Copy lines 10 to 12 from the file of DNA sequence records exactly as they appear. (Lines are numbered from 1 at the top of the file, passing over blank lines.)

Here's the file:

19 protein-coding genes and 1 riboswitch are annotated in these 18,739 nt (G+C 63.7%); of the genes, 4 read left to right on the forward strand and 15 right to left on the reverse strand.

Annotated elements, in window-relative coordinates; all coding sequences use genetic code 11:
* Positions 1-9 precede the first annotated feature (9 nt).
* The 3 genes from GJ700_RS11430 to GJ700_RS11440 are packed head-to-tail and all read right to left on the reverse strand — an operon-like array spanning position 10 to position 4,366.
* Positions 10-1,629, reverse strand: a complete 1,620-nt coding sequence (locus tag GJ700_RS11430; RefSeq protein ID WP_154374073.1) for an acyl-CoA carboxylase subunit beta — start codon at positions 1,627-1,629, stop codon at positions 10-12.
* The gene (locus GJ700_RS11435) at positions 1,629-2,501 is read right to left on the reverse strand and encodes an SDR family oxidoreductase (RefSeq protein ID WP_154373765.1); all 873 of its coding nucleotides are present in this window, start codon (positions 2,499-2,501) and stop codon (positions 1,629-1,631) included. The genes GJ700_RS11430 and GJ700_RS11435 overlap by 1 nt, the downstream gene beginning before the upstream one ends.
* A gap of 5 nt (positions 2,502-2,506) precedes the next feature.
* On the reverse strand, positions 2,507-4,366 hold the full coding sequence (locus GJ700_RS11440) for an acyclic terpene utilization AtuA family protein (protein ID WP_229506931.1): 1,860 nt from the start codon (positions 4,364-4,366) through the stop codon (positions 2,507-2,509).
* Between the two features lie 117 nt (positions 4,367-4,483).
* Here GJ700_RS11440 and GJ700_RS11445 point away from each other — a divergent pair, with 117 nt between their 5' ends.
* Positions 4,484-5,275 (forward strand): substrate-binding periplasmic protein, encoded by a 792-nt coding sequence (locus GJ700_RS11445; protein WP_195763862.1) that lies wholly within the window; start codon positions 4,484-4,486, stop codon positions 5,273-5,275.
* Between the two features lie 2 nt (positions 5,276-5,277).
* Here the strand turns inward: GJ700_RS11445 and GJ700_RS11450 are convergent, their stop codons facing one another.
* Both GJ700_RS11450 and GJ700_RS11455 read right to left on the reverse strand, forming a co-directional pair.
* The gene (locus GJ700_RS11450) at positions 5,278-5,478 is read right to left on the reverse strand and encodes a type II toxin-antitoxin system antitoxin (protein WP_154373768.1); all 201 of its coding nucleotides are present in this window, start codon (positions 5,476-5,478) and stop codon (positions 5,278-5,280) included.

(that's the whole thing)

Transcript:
* Here GJ700_RS11440 and GJ700_RS11445 point away from each other — a divergent pair, with 117 nt between their 5' ends.
* Positions 4,484-5,275 (forward strand): substrate-binding periplasmic protein, encoded by a 792-nt coding sequence (locus GJ700_RS11445; protein WP_195763862.1) that lies wholly within the window; start codon positions 4,484-4,486, stop codon positions 5,273-5,275.
* Between the two features lie 2 nt (positions 5,276-5,277).